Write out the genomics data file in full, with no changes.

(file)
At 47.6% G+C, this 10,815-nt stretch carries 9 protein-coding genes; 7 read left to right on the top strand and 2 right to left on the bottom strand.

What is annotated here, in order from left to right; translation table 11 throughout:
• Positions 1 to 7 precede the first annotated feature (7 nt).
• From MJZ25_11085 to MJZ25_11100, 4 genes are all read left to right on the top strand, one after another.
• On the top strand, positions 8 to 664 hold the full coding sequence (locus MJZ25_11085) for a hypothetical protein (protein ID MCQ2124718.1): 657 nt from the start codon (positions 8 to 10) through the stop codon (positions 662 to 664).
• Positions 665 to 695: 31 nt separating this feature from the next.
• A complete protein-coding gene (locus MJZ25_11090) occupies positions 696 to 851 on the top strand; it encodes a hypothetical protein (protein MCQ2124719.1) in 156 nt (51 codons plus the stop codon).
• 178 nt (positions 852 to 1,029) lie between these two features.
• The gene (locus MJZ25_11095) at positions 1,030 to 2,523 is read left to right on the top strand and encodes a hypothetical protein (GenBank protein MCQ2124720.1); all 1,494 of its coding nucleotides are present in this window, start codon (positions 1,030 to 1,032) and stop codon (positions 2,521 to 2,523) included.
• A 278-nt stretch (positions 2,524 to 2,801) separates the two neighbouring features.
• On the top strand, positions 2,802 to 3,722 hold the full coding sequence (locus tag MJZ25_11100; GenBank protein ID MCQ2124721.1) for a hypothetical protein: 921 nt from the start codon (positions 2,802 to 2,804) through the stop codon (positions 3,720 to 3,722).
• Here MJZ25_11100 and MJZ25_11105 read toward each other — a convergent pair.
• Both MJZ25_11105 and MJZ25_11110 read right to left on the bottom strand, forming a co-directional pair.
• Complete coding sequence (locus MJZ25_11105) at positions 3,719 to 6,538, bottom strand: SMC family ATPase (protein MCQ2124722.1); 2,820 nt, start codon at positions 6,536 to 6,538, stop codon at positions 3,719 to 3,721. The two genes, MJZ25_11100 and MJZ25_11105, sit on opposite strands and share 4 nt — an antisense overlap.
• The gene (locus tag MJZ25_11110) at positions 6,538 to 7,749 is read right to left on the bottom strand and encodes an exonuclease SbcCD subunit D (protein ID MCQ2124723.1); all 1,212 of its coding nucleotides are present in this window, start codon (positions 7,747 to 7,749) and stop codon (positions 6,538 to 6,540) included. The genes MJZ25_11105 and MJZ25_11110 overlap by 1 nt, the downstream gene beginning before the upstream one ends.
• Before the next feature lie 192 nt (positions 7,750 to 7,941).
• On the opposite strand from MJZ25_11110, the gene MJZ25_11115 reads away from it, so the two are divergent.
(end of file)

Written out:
At 47.6% G+C, this 10,815-nt stretch carries 9 protein-coding genes; 7 read left to right on the top strand and 2 right to left on the bottom strand.

What is annotated here, in order from left to right; translation table 11 throughout:
• Positions 1 to 7 precede the first annotated feature (7 nt).
• From MJZ25_11085 to MJZ25_11100, 4 genes are all read left to right on the top strand, one after another.
• On the top strand, positions 8 to 664 hold the full coding sequence (locus MJZ25_11085) for a hypothetical protein (protein ID MCQ2124718.1): 657 nt from the start codon (positions 8 to 10) through the stop codon (positions 662 to 664).
• Positions 665 to 695: 31 nt separating this feature from the next.
• A complete protein-coding gene (locus MJZ25_11090) occupies positions 696 to 851 on the top strand; it encodes a hypothetical protein (protein MCQ2124719.1) in 156 nt (51 codons plus the stop codon).
• 178 nt (positions 852 to 1,029) lie between these two features.
• The gene (locus MJZ25_11095) at positions 1,030 to 2,523 is read left to right on the top strand and encodes a hypothetical protein (GenBank protein MCQ2124720.1); all 1,494 of its coding nucleotides are present in this window, start codon (positions 1,030 to 1,032) and stop codon (positions 2,521 to 2,523) included.
• A 278-nt stretch (positions 2,524 to 2,801) separates the two neighbouring features.
• On the top strand, positions 2,802 to 3,722 hold the full coding sequence (locus tag MJZ25_11100; GenBank protein ID MCQ2124721.1) for a hypothetical protein: 921 nt from the start codon (positions 2,802 to 2,804) through the stop codon (positions 3,720 to 3,722).
• Here MJZ25_11100 and MJZ25_11105 read toward each other — a convergent pair.
• Both MJZ25_11105 and MJZ25_11110 read right to left on the bottom strand, forming a co-directional pair.
• Complete coding sequence (locus MJZ25_11105) at positions 3,719 to 6,538, bottom strand: SMC family ATPase (protein MCQ2124722.1); 2,820 nt, start codon at positions 6,536 to 6,538, stop codon at positions 3,719 to 3,721. The two genes, MJZ25_11100 and MJZ25_11105, sit on opposite strands and share 4 nt — an antisense overlap.
• The gene (locus tag MJZ25_11110) at positions 6,538 to 7,749 is read right to left on the bottom strand and encodes an exonuclease SbcCD subunit D (protein ID MCQ2124723.1); all 1,212 of its coding nucleotides are present in this window, start codon (positions 7,747 to 7,749) and stop codon (positions 6,538 to 6,540) included. The genes MJZ25_11105 and MJZ25_11110 overlap by 1 nt, the downstream gene beginning before the upstream one ends.
• Before the next feature lie 192 nt (positions 7,750 to 7,941).
• On the opposite strand from MJZ25_11110, the gene MJZ25_11115 reads away from it, so the two are divergent.